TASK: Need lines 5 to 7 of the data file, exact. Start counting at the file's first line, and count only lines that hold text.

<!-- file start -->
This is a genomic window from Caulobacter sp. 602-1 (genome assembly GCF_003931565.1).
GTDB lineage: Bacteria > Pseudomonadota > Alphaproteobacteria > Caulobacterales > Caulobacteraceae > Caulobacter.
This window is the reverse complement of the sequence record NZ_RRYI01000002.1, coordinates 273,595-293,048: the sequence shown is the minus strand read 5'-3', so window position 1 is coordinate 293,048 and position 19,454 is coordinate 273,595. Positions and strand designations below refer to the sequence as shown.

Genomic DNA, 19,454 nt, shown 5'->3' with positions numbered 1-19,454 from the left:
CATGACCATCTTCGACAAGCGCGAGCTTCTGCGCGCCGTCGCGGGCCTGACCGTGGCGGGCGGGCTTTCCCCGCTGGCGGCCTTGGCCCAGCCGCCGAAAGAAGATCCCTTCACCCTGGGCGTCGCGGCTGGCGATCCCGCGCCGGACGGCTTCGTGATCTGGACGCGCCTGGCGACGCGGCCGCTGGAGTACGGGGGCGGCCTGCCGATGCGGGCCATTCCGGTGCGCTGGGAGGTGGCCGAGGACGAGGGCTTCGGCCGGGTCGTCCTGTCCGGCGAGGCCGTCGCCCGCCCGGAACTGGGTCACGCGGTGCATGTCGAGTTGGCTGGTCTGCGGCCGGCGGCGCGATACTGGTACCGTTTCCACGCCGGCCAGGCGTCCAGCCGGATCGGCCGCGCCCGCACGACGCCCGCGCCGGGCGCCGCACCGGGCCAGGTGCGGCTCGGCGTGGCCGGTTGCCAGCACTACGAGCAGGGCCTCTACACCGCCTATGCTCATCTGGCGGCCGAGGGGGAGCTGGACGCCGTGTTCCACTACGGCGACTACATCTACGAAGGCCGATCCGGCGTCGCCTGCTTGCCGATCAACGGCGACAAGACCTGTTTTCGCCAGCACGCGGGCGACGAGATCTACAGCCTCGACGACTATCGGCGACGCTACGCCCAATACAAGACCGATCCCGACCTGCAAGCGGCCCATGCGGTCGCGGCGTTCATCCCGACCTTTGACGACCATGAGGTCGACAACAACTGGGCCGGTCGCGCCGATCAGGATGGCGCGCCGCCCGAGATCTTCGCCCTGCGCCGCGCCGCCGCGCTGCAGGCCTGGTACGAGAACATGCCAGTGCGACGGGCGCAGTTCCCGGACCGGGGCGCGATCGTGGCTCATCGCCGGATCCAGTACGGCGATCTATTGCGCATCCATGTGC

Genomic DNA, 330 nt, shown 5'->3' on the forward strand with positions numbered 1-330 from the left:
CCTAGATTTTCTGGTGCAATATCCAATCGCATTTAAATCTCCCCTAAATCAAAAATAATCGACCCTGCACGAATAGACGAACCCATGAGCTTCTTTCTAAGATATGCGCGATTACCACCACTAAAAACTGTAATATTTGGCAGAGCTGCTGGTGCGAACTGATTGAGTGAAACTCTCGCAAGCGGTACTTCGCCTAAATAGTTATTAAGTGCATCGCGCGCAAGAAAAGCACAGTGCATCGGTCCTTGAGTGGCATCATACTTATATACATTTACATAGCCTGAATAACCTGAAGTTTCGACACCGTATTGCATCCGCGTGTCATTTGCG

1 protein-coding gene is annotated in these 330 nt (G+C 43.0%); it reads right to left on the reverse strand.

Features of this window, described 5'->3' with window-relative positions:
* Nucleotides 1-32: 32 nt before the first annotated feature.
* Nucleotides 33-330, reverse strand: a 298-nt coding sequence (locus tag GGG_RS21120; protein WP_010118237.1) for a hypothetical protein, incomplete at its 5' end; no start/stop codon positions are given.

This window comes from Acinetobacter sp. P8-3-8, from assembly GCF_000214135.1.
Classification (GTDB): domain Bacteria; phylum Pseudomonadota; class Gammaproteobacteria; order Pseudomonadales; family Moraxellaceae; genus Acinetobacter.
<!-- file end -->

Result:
CATGACCATCTTCGACAAGCGCGAGCTTCTGCGCGCCGTCGCGGGCCTGACCGTGGCGGGCGGGCTTTCCCCGCTGGCGGCCTTGGCCCAGCCGCCGAAAGAAGATCCCTTCACCCTGGGCGTCGCGGCTGGCGATCCCGCGCCGGACGGCTTCGTGATCTGGACGCGCCTGGCGACGCGGCCGCTGGAGTACGGGGGCGGCCTGCCGATGCGGGCCATTCCGGTGCGCTGGGAGGTGGCCGAGGACGAGGGCTTCGGCCGGGTCGTCCTGTCCGGCGAGGCCGTCGCCCGCCCGGAACTGGGTCACGCGGTGCATGTCGAGTTGGCTGGTCTGCGGCCGGCGGCGCGATACTGGTACCGTTTCCACGCCGGCCAGGCGTCCAGCCGGATCGGCCGCGCCCGCACGACGCCCGCGCCGGGCGCCGCACCGGGCCAGGTGCGGCTCGGCGTGGCCGGTTGCCAGCACTACGAGCAGGGCCTCTACACCGCCTATGCTCATCTGGCGGCCGAGGGGGAGCTGGACGCCGTGTTCCACTACGGCGACTACATCTACGAAGGCCGATCCGGCGTCGCCTGCTTGCCGATCAACGGCGACAAGACCTGTTTTCGCCAGCACGCGGGCGACGAGATCTACAGCCTCGACGACTATCGGCGACGCTACGCCCAATACAAGACCGATCCCGACCTGCAAGCGGCCCATGCGGTCGCGGCGTTCATCCCGACCTTTGACGACCATGAGGTCGACAACAACTGGGCCGGTCGCGCCGATCAGGATGGCGCGCCGCCCGAGATCTTCGCCCTGCGCCGCGCCGCCGCGCTGCAGGCCTGGTACGAGAACATGCCAGTGCGACGGGCGCAGTTCCCGGACCGGGGCGCGATCGTGGCTCATCGCCGGATCCAGTACGGCGATCTATTGCGCATCCATGTGC

Genomic DNA, 330 nt, shown 5'->3' on the forward strand with positions numbered 1-330 from the left:
CCTAGATTTTCTGGTGCAATATCCAATCGCATTTAAATCTCCCCTAAATCAAAAATAATCGACCCTGCACGAATAGACGAACCCATGAGCTTCTTTCTAAGATATGCGCGATTACCACCACTAAAAACTGTAATATTTGGCAGAGCTGCTGGTGCGAACTGATTGAGTGAAACTCTCGCAAGCGGTACTTCGCCTAAATAGTTATTAAGTGCATCGCGCGCAAGAAAAGCACAGTGCATCGGTCCTTGAGTGGCATCATACTTATATACATTTACATAGCCTGAATAACCTGAAGTTTCGACACCGTATTGCATCCGCGTGTCATTTGCG